In our case, our puzzle isn’t a new one. It’s a hand-me-down with a warning; there are a few pieces missing, but you can work around them. There are workarounds to complete your puzzle—you just have to move those cardboard pieces just so and they will, eventually, create an image very similar to the one you’ve been cultivating, if only a little bit different. We will still hear that click—but the question is: when?
Charlotte Schwartz is a Toronto-based mom of two boys, a full-time law clerk, part-time fitness instructor and baked-goods enthusiast. This year, she’ll run three marathons over three days, from Toronto to Niagara Falls, to promote awareness and raise funds for Galactosemia research.
Living with autism
My son, Bennett, is trying to assemble an alphabet train puzzle on the floor of our Calgary home, and things aren’t exactly going his way. He likes it spread out in a straight line from A to Z, but A keeps sliding under a hall closet door, while W teeters precariously on the step down into the living room. Meanwhile Piper, our pooch, keeps trotting across the pieces, knocking them out of place.
“Nooo! No, no, NO!” Bennett, age seven, screams at the floor. Then he beseeches me piteously, “MOMMY! I. Need. HELP!” When I offer to align his afternoon’s work, he becomes even more agitated and pushes me away, sobbing. “Wipe the tears away!” he bawls, over and over. Like the train wreck his puzzle is becoming, my autistic son’s tantrum is careening off the rails. There’s no telling how long his irrational screaming and crying will last, how many Band-Aids I’ll go through trying to literally “mend” his fury and hurt feelings (real bandages—we have a supply on every floor of the house). Usually nothing helps—Bennett is beyond reason until the tantrum runs its course and our family is left feeling drained, anxious and overwhelmed, like crash survivors.
In the three-and-a-half years since Bennett’s autism diagnosis, we have learned to weather these dramatic outbursts. I try not to let my emotions take over, but with logic removed from my parenting toolbox, I am sometimes reduced to tears of frustration (I’ve learned not to yell—it only riles Bennett more). My husband, Blake, steers clear of these derailments, avoiding eye contact so as not to upset his son further. My daughter, Avery, Bennett’s older sister, retreats to her room until the furor abates, or hugs me with a maturity beyond her nine years and says, “I’m sorry, Mommy. It will be OK.” This time, I keep my cool with the knowledge the tantrum will pass.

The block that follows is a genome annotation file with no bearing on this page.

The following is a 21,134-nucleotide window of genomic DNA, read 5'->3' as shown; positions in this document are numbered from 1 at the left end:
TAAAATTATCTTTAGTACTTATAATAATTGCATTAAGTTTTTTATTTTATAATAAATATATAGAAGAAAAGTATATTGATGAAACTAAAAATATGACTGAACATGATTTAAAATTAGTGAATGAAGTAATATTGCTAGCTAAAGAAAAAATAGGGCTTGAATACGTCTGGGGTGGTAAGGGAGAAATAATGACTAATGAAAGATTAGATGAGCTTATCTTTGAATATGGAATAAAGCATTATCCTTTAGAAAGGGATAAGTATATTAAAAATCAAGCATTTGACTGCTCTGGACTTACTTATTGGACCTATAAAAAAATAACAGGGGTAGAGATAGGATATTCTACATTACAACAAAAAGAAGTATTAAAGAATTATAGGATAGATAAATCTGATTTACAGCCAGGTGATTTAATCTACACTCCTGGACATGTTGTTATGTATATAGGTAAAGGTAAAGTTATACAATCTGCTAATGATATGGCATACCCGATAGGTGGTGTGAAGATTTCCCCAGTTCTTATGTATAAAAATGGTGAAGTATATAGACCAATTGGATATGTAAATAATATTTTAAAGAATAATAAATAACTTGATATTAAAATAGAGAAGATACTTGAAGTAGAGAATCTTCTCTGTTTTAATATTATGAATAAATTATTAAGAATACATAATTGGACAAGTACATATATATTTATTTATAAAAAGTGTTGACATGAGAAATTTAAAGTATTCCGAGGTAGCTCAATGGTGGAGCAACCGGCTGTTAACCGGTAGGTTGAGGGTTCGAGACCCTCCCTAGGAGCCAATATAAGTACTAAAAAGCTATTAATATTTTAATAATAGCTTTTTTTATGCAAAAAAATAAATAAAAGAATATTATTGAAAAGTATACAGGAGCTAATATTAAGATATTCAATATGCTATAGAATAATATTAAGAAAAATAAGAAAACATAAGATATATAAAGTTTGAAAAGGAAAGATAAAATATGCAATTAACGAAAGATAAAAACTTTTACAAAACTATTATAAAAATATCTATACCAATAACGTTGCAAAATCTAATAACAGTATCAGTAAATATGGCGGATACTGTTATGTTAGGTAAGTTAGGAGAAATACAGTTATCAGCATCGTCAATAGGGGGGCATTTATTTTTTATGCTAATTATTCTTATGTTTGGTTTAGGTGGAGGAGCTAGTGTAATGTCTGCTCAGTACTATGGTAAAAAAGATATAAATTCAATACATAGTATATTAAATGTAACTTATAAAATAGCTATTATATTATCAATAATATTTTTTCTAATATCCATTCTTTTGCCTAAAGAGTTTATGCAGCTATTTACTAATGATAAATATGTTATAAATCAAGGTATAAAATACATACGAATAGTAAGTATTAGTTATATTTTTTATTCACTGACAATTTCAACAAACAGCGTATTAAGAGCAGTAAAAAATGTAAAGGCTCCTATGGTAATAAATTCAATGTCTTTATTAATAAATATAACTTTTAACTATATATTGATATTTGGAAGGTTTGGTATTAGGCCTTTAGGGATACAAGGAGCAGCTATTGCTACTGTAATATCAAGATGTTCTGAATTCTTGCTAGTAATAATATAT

We have come to understand that autism itself is a puzzle. Along its spectrum—one that is by no means a straight line from low-functioning to Asperger’s—certain therapies, medications or diets work for some kids and help them manage behaviours, or better communicate and engage in school and social situations, while others do not. The trick is to find the pieces that fit.
Ever since he was a baby I suspected that something was off with Bennett. He spent his first year of life fussing, crying and rarely sleeping, with itchy patches of eczema covering his legs. Infants are notoriously difficult, and my daughter had been a dream baby, so initially I figured it was payback. During his second year, when his peers were walking, stacking blocks and trying out their first words, Bennett bum-scooted and eventually crawled (he finally walked at 19 months—on his toes), mouthed toys with little interest in their function and steadfastly refused to talk or even babble much. His delays—especially the toe-walking and lack of speech—made me consider autism, but Bennett made eye contact and was cuddly and affectionate, so I pushed the A-word from my mind.
But the rigid patterns and repetitive behaviours that are trademarks of autism were already starting to take shape. He expected peanut butter toast for breakfast every morning, developed a keen fascination for flipping light switches and watching fans spin, and demanded—by howling in protest if I turned the “wrong” way—that we navigate the same path on our regular neighbourhood walks. At the time, each of these simply seemed like isolated oddities, but looking back, it’s hard to understand how I didn’t see it. I was the cliché parent—hoping for the best, blissfully in denial about the seriousness of my son’s delays and their probable cause.